In 2015, three teachers in Atlanta were convicted of changing student answers on standardized tests and sentenced to
seven three years in prison, Volkswagen admitted to programming engines to run differently during emissions tests than in daily use and set aside billions of dollars to deal with the situation, and countless students across the country cheated on exams. Although the scope and consequences of these actions vary widely, James Lang’s 2013 book Cheating Lessons suggests that they have similar origins. On page 35, Lang lists the “four features of a learning or competing environment that may pressure individuals into cheating,” including:
- An emphasis on performance
- High stakes riding on the outcome
- An extrinsic motivation for success
- A low expectation of success
In Volkswagen’s case, their diesel engines since 2009 have emitted between 10 and 40 times the nitrous oxide allowed by law when being used normally. These cheats date back to 2007, when VW’s CEO set the goal of surpassing Toyota as the world’s largest automaker, pressuring employees to produce the larger, more powerful cars that Americans like while also increasing fuel economy to meet more stringent standards. VW has also maintained that executives did not know about the cheating, blaming it on the individual actions (however unlikely) of engineers.
For college students, Lang distinguishes between “mastery” and “performance” orientations. In VW’s case, there was intense pressure to meet the CEO’s goals (compared, perhaps, to improving engine technology for its own sake). This pressure also involved high stakes. Engineers who could not produce the products promised by the CEO may have found their jobs in danger. This was also an extrinsic motivation that must have, in the eyes of the engineers, seemed impossible to achieve (better fuel economy is typically associated with smaller, less powerful cars, which is why European countries with higher gas prices are often offered a wider range of lower-powered engines than Americans can choose from when shopping for a car). The same factors were at play in Atlanta, where an emphasis on performance (increasing test scores) combined with high stakes (job loss and/or school restructuring), extrinsic motivation, and a low expectation of success that led educators to change test answers. (Michelle Rhee’s time as Chancellor of Washington D.C.’s schools is similarly associated with extremely high stakes and accusations of cheating.)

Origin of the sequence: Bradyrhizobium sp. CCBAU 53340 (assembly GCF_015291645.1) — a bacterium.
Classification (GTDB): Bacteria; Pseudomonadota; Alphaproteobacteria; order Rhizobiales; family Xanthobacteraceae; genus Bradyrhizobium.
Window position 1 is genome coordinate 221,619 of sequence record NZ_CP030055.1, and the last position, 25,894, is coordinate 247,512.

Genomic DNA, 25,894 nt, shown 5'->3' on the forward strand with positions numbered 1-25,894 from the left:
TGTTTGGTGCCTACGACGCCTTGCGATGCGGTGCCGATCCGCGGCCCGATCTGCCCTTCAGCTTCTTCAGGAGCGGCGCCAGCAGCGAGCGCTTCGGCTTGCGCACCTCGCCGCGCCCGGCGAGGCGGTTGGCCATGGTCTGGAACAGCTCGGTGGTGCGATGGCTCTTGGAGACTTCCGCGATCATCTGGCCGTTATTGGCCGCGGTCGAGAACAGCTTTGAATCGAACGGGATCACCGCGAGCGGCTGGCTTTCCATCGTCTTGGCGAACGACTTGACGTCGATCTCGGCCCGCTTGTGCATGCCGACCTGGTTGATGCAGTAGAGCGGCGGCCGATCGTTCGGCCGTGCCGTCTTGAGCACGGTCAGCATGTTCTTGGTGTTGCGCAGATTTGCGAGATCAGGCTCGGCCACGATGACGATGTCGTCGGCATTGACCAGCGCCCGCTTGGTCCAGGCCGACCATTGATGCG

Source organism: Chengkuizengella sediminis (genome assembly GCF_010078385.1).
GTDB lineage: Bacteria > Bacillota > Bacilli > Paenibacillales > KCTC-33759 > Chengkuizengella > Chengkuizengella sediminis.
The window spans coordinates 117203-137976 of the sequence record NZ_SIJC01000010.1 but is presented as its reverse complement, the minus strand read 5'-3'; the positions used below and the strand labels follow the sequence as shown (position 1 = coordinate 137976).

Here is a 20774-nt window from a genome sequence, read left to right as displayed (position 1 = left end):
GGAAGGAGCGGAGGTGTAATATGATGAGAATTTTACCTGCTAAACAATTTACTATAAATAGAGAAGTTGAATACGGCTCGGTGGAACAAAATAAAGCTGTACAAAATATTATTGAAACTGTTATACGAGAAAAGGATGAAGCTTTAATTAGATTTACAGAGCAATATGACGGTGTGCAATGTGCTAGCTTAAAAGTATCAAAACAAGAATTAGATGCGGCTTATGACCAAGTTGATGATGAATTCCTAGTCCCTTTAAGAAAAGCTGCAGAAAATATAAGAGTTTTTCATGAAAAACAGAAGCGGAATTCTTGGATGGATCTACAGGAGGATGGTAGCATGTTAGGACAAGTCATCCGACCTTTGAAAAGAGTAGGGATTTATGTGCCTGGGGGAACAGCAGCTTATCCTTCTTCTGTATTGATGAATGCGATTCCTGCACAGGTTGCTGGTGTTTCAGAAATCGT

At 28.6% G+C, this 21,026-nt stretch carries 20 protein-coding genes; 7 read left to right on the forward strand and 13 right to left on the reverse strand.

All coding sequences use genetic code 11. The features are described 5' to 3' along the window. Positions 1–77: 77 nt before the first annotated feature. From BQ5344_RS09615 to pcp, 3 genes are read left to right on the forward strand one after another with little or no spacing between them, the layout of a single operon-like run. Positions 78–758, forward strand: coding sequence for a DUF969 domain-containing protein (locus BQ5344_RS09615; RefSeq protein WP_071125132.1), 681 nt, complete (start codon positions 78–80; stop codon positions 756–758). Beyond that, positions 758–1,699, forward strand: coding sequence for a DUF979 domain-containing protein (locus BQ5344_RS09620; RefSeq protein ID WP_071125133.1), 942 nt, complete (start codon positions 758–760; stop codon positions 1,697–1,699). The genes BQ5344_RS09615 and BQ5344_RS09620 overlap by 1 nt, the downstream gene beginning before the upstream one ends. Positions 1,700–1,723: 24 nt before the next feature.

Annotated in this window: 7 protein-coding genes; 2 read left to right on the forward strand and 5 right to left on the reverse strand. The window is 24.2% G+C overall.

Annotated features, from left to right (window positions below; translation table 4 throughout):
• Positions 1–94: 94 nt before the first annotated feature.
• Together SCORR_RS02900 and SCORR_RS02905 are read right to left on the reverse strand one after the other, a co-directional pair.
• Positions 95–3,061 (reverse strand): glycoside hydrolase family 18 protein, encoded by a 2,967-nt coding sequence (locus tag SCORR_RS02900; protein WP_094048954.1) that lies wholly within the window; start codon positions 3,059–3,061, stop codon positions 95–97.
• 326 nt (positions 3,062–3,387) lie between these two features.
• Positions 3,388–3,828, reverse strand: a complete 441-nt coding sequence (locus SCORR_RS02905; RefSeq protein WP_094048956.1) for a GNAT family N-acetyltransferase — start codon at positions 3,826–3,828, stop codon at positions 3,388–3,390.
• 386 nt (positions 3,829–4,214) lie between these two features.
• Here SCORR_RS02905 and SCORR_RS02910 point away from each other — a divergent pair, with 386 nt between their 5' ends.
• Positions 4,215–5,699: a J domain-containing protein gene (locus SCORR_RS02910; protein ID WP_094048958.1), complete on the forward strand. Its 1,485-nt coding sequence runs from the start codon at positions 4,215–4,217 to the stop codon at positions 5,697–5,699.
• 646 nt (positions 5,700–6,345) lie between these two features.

Most college professors cannot do anything about VW or high school cheating scandals (even if we would like to reduce the reliance on standardized tests!) but we can work to prevent these factors from prevailing in our classrooms. James argues that by emphasizing mastery rather than performance, providing a wide range of exams and assignments rather than just a few heavily-weighted course requirements, reducing external pressure on students from parents, and communicating our belief that students can succeed we can create environments that will reduce cheating more than simply offering multiple exam forms or using assigned seating arrangements.
Some of these are easier than others, but I think that the examination of the context in which college learning and assessment takes place is really important in discussions of academic dishonesty.
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